Financial Protection

Will Zelle’s big bank owners clean up the alleged payment fraud?

Since we first examined consumer complaints to the CFPB about person-to-person (P2P) payments, fraud on the Zelle platform has perhaps received the most attention. Congressional scrutiny has focused on fraud on this platform because it is owned by a consortium of some of the nation’s biggest banks. Now, in a followup to a story first reported by the Wall Street Journal (paywall), Banking Dive has the latest on how the big bank owners of the consortium known as Early Warning Services are working to add refund rules for any of the thousands of banks that participate in its P2P system:

“Under new rules being discussed, banks would share liability inside Zelle’s system for customers who are scammed, and guarantee to reimburse one another, sources told the Journal. A customer who is tricked into sending funds would receive a refund from the financial institution that houses the deposit account where the money was sent, the sources said.”

But the story goes on to say that big bank trade associations, in a recent letter to CFPB director Rohit Chopra, have warned that “Shifting liability for payments the customer has authorized and later claims were made to a scammer will harm consumers in the form of higher costs, fewer options, and less competition.”

Well, fire, brimstone, higher costs and other signs of the apocalypse are standard fodder for any industry screed against needed regulation, so I’m not surprised. But only time will tell if the banks’ plans will help the consumers who complain to me and also to Bob Sullivan, a consumer journalist who’s been all over the Zelle issue for years.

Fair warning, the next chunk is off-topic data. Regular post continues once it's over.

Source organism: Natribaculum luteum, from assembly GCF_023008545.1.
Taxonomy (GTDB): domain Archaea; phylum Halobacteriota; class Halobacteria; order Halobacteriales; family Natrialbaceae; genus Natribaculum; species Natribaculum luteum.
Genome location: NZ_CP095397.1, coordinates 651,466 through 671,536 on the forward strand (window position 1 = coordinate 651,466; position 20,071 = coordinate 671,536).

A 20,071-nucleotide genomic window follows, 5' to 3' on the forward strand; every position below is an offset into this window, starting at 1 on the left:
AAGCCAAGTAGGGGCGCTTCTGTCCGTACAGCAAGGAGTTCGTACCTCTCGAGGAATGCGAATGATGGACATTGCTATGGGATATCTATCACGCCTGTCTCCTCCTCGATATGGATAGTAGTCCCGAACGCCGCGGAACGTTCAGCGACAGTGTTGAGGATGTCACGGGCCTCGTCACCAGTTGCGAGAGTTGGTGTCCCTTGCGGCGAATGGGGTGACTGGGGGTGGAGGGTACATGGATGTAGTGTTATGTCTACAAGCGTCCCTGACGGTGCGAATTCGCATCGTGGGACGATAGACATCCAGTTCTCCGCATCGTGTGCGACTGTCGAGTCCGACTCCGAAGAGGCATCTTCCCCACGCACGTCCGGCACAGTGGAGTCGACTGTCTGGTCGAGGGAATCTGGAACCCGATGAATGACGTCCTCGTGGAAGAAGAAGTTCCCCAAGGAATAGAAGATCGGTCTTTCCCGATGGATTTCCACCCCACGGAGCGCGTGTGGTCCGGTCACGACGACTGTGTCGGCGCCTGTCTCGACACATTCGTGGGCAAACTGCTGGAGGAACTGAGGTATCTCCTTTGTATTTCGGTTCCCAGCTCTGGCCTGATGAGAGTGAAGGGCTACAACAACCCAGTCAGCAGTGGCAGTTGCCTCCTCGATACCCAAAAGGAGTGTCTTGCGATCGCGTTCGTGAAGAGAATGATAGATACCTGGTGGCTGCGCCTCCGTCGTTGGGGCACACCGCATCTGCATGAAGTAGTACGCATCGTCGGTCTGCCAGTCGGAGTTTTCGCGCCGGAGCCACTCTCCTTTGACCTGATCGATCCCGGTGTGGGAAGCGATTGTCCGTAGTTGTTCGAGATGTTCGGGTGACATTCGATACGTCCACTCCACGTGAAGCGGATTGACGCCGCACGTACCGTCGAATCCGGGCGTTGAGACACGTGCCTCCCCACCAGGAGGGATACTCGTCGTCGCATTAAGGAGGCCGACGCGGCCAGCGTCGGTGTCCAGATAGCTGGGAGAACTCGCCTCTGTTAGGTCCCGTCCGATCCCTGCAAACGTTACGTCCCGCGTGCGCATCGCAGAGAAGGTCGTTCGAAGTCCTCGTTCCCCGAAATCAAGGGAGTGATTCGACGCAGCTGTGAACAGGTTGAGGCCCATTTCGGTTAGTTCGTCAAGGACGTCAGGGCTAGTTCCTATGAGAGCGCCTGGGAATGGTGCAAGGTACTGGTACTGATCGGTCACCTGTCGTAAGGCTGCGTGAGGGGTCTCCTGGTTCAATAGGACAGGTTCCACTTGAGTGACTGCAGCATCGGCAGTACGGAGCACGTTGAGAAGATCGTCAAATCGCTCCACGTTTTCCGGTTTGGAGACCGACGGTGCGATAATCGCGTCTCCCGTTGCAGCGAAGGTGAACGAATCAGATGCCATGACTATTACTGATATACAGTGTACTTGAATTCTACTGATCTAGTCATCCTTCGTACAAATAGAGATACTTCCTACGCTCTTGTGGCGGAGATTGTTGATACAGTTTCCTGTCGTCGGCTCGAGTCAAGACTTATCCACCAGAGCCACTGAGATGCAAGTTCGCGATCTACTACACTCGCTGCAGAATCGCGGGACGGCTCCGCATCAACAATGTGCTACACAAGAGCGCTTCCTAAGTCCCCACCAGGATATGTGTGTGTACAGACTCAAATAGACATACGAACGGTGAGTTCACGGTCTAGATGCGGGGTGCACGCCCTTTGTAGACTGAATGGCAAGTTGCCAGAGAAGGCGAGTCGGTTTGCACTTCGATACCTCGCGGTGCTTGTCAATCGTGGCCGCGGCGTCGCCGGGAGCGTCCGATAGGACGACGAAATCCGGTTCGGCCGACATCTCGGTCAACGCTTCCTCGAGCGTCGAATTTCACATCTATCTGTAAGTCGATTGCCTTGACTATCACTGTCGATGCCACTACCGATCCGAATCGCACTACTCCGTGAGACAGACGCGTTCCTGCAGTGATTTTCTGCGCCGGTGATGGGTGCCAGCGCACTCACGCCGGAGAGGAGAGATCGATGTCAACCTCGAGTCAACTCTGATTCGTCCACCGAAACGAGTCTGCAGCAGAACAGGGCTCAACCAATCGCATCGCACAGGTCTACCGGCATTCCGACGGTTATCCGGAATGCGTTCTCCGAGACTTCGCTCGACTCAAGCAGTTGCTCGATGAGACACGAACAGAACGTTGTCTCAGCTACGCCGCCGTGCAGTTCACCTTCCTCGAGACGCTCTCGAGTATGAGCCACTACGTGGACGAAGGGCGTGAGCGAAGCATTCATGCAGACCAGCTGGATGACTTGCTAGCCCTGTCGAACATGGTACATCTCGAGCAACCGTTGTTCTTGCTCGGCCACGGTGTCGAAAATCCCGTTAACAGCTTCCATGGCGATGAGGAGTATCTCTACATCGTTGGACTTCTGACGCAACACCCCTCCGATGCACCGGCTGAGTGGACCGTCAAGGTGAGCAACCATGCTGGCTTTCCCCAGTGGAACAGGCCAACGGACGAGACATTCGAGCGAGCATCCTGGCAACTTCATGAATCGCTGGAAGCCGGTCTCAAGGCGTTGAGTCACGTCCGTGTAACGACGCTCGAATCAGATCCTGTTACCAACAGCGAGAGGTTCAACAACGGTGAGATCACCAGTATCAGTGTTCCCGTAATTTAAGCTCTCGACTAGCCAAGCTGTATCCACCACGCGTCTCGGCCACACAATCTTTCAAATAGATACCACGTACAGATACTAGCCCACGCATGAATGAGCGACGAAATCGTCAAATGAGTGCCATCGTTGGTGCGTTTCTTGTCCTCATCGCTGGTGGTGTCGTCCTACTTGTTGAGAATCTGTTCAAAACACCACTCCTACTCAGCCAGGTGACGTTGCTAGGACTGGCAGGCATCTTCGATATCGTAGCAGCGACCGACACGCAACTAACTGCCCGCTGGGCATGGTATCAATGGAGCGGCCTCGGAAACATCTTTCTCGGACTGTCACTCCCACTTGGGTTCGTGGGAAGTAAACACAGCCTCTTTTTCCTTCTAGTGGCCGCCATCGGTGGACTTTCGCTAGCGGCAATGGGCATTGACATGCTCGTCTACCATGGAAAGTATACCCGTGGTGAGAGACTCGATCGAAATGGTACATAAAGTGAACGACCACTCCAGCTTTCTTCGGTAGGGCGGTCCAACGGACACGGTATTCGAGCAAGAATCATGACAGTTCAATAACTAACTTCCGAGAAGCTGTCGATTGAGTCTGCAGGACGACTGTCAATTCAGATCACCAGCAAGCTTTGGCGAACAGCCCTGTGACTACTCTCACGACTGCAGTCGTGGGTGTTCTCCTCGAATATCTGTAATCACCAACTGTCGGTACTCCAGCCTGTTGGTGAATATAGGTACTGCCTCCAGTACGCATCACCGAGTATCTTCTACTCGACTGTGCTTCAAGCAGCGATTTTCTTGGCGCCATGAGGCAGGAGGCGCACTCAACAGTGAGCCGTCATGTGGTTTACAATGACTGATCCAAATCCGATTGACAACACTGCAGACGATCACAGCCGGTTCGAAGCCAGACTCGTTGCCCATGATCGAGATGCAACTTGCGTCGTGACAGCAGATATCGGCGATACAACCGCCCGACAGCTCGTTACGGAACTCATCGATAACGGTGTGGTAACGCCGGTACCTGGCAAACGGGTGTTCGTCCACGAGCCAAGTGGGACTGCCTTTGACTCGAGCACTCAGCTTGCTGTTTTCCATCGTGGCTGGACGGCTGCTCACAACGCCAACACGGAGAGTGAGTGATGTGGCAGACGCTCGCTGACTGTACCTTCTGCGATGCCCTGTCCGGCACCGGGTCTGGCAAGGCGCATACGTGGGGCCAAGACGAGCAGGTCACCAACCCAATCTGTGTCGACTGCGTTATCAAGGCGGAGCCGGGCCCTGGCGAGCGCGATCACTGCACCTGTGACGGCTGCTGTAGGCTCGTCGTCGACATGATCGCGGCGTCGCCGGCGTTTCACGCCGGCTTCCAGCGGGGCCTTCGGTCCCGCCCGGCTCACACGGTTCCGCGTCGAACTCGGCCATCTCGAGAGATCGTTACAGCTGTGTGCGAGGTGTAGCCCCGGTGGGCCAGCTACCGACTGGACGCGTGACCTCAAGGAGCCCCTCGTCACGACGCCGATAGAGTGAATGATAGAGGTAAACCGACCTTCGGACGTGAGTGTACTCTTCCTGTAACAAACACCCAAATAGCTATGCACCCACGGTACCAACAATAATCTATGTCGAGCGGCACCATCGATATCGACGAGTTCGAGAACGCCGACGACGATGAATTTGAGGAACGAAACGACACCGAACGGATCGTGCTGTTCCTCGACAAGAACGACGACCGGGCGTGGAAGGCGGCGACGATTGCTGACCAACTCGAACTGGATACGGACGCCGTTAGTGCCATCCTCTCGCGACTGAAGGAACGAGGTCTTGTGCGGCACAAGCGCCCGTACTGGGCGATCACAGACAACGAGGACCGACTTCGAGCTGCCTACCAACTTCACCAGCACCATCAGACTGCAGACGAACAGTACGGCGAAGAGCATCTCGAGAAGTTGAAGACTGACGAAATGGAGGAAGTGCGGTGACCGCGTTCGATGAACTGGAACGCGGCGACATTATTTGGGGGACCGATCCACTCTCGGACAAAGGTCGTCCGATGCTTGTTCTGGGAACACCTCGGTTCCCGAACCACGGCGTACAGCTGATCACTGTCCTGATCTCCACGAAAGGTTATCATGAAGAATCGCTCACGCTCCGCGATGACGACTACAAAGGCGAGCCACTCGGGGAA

Back in the 00’s, certain banks were accused of looking the other way by ignoring calls from other banks pointing out that scammers appeared to be running their “remote check” scams through merchant accounts. “Wachovia collected millions of dollars in fees from those companies, even as it failed to act on warnings, according to records,” according to the May 2007 story “Bilking the Elderly,” by Charles Duhigg in the New York Times.

Wachovia’s regulator,, then not so aggressive at protecting consumers, finally acted almost a year later. It fined Wachovia $10 million, ordered $8.9 million in senior citizen fraud education and up to $125 million in restitution to consumers.

So, I wonder if it will take an enforcement action from the CFPB — a consumer cop that’s good at its job — to guarantee that the banks clean up fraud on the Zelle platform.

What the banks have promised seems like a good first step but the devil is in the details. We’ll keep watch.

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